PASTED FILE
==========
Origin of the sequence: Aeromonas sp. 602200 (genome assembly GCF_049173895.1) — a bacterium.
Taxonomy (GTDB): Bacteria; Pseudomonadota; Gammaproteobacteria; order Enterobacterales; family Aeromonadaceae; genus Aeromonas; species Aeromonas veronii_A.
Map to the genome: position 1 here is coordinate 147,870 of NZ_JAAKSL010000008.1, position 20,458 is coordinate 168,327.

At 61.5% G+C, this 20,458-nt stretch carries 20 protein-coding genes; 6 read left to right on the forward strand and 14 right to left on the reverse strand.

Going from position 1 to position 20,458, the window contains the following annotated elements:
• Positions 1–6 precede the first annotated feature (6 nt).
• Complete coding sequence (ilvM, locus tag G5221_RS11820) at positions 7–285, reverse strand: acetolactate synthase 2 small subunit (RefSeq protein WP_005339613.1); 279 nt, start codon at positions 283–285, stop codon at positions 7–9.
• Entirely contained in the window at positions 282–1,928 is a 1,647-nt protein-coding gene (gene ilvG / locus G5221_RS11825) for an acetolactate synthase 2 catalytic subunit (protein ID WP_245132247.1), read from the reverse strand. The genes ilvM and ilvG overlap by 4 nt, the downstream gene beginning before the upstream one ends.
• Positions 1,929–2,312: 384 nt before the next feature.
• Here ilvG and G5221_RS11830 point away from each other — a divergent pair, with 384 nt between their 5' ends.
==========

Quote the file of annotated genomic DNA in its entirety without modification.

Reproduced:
Origin of the sequence: Aeromonas sp. 602200 (genome assembly GCF_049173895.1) — a bacterium.
Taxonomy (GTDB): Bacteria; Pseudomonadota; Gammaproteobacteria; order Enterobacterales; family Aeromonadaceae; genus Aeromonas; species Aeromonas veronii_A.
Map to the genome: position 1 here is coordinate 147,870 of NZ_JAAKSL010000008.1, position 20,458 is coordinate 168,327.

At 61.5% G+C, this 20,458-nt stretch carries 20 protein-coding genes; 6 read left to right on the forward strand and 14 right to left on the reverse strand.

Going from position 1 to position 20,458, the window contains the following annotated elements:
• Positions 1–6 precede the first annotated feature (6 nt).
• Complete coding sequence (ilvM, locus tag G5221_RS11820) at positions 7–285, reverse strand: acetolactate synthase 2 small subunit (RefSeq protein WP_005339613.1); 279 nt, start codon at positions 283–285, stop codon at positions 7–9.
• Entirely contained in the window at positions 282–1,928 is a 1,647-nt protein-coding gene (gene ilvG / locus G5221_RS11825) for an acetolactate synthase 2 catalytic subunit (protein ID WP_245132247.1), read from the reverse strand. The genes ilvM and ilvG overlap by 4 nt, the downstream gene beginning before the upstream one ends.
• Positions 1,929–2,312: 384 nt before the next feature.
• Here ilvG and G5221_RS11830 point away from each other — a divergent pair, with 384 nt between their 5' ends.